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UN Climate Chief: ‘Best And Brightest Must Step up to Lead Transformation’

UNFCCC executive secretary Patricia Espinosa with a fuel cell car in Oslo, Norway. Photo: @PEspinosaC / Twitter
UNFCCC executive secretary Patricia Espinosa with a fuel cell car in Oslo, Norway. Photo: @PEspinosaC / Twitter

With the Paris climate accord’s momentum now “unstoppable,” it is time for the best and brightest innovators to step up and lead the transformation, the UN’s climate chief has said.

Patricia Espinosa told attendees of the 2016 Zero Emission Conference in Oslo, Norway, that the Marrakesh climate summit has made it clear that national governments, local governments and the business sector are all on board with the transformation to a zero carbon economy.

According to the UNFCCC executive secretary, there is an “unstoppable global momentum on climate change and sustainable development.” She says the next step is that “The best and brightest minds, the innovators and influencers in public and private sectors, now need to step up and lead.”

Espinosa made the final stretch of her trip to Oslo by fuel cell car, which provided a “smooth ride” and “fitting start” to her participation in the event, she tweeted. The conference took place on 23 November – barely a week after the COP22 climate summit.

Unparalleled Will to Act

The UNFCCC executive secretary told the conference she had seen “unparalleled political will to act on climate change” at last week’s COP22 climate change summit in Marrakesh, where EU climate commissioner Miguel Arias Cañete called the Paris Agreement “irreversible and non-negotiable.”

“The momentum that carried us from hundreds of thousands of people in the streets at the People’s Climate March in 2014… to an ambitious agreement in Paris last year has not diminished,” she stressed.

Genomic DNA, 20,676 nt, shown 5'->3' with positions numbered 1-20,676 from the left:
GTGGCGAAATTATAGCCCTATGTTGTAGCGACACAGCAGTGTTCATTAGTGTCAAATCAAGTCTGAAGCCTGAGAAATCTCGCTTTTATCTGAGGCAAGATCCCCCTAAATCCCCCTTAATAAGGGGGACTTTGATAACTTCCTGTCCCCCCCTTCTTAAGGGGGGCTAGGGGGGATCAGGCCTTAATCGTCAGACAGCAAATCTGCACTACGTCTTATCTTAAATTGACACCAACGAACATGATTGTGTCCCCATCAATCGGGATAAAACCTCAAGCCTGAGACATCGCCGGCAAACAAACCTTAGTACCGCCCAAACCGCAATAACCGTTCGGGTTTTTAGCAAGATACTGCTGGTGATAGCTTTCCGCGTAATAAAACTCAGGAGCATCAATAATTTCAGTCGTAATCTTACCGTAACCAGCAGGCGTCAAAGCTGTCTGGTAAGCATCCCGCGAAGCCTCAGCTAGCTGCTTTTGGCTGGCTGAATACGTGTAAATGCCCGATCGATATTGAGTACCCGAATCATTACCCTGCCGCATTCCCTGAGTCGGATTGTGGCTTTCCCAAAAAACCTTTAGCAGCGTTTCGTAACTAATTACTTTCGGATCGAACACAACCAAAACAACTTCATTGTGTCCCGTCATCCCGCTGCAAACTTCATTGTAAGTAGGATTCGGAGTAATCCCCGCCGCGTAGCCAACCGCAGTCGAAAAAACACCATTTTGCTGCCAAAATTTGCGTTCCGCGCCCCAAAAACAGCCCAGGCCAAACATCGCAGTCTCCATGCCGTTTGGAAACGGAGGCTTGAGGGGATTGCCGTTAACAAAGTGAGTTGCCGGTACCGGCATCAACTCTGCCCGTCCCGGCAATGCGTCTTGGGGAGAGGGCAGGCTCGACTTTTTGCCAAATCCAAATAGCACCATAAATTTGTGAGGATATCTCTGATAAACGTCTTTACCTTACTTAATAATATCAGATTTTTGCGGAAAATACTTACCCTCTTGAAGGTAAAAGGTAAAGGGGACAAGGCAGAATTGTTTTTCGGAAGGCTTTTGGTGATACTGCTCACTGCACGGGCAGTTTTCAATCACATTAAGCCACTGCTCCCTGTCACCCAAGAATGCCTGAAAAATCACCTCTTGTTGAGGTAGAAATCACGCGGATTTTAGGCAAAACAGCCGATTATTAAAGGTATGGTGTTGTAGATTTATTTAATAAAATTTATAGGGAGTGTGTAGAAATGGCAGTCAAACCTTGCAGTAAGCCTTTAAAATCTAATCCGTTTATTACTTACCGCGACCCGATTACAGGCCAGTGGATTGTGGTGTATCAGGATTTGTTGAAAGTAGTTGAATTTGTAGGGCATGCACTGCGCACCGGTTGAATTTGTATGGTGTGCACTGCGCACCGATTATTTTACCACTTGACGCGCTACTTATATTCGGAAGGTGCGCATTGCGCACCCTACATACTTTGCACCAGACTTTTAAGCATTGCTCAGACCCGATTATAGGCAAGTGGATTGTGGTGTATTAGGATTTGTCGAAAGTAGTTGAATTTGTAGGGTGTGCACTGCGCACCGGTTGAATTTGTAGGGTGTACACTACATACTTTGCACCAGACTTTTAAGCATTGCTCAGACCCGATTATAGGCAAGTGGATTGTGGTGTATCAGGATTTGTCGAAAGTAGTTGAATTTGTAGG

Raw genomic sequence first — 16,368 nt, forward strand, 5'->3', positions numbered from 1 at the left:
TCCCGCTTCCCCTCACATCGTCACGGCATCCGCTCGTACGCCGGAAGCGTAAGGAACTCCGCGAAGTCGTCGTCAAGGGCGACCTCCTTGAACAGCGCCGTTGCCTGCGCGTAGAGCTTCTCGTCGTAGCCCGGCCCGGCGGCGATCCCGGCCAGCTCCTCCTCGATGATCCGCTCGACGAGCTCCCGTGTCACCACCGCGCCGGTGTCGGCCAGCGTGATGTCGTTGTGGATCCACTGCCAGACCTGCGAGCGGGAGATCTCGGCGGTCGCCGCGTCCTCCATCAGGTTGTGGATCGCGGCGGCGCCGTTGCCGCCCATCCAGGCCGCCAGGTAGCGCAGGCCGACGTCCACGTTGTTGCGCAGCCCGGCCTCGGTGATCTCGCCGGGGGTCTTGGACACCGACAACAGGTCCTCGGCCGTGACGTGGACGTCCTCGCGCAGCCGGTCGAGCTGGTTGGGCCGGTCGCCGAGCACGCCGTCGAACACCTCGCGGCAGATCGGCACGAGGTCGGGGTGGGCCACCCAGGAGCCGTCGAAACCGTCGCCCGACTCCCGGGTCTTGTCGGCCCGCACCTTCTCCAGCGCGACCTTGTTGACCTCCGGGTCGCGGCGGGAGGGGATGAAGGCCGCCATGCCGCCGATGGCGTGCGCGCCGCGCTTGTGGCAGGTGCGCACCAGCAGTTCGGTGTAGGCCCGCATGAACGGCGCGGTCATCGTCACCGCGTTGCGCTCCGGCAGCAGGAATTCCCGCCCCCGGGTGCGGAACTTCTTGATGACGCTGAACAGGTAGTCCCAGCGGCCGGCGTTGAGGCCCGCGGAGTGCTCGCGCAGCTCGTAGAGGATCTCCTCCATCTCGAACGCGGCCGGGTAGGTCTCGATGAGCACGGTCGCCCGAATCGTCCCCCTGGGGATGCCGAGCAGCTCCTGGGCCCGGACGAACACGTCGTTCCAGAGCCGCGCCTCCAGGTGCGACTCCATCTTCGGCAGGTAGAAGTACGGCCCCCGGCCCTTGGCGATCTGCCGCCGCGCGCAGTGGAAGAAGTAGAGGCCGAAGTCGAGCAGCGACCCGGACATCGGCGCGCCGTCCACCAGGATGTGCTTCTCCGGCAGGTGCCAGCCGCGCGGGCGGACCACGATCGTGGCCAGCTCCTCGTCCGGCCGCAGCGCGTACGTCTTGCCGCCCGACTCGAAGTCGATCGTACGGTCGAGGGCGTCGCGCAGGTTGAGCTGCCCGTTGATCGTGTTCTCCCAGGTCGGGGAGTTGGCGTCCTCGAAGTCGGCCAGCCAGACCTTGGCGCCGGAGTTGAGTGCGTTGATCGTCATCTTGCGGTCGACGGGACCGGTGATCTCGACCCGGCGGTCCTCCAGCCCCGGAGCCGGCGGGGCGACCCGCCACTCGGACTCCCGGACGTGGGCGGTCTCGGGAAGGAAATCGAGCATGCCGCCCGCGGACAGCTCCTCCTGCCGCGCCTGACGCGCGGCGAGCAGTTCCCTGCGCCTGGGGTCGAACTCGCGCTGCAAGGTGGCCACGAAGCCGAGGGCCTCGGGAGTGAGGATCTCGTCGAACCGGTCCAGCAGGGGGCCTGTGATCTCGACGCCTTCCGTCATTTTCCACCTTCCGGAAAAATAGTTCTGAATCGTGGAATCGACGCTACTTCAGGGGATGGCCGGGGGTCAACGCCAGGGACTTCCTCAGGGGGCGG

Espinosa says the markets indicate the transformation to low-emission is under way. The clean energy market is growing, she pointed out, and “now it makes more sense to choose renewable energy over all others. Investors are moving to cleaner, greener assets to secure stable returns,” she said.

Business Sector

Throughout the business sector, Espinosa says, “we see high-efficiency operations, sustainable supply chains and products that reduce consumer’s climate footprint.”

Local governments are moving in the same direction, she stressed. “From cleaner air and adequate water to educated workers who can thrive in the green economy, community-level climate action clearly benefits people.”

“This is why what comes next is so important,” according to Espinosa. “Our actions over the coming months and years will make a positive difference in the lives of billions of people.”

Ambitious Targets

Espinosa praised Norway as the first industrialised nation to ratify the Paris Agreement and for its “ambitious target,” pointing out that the Norwegian government plans to reduce emissions by 40 per cent.

“The intention is to accomplish this by 2030, which is also the year Norway plans to be carbon-neutral,” she said, highlighting that this is at least 20 years ahead of the schedule set out in the Paris Agreement.

The Norwegian University of Science and Technology (NTNU) – the country’s largest university – is one of the organisations that form Climate-KIC, the EU’s public-private climate innovation partnership, and already very active in the smart cities and built environment sector.

“Norway is truly positioned at the forefront of action. And now is the time to act,” Espinosa said.

Want to step up and lead? Find out how Climate-KIC can help you get involved as a student or start-up entrepreneur.

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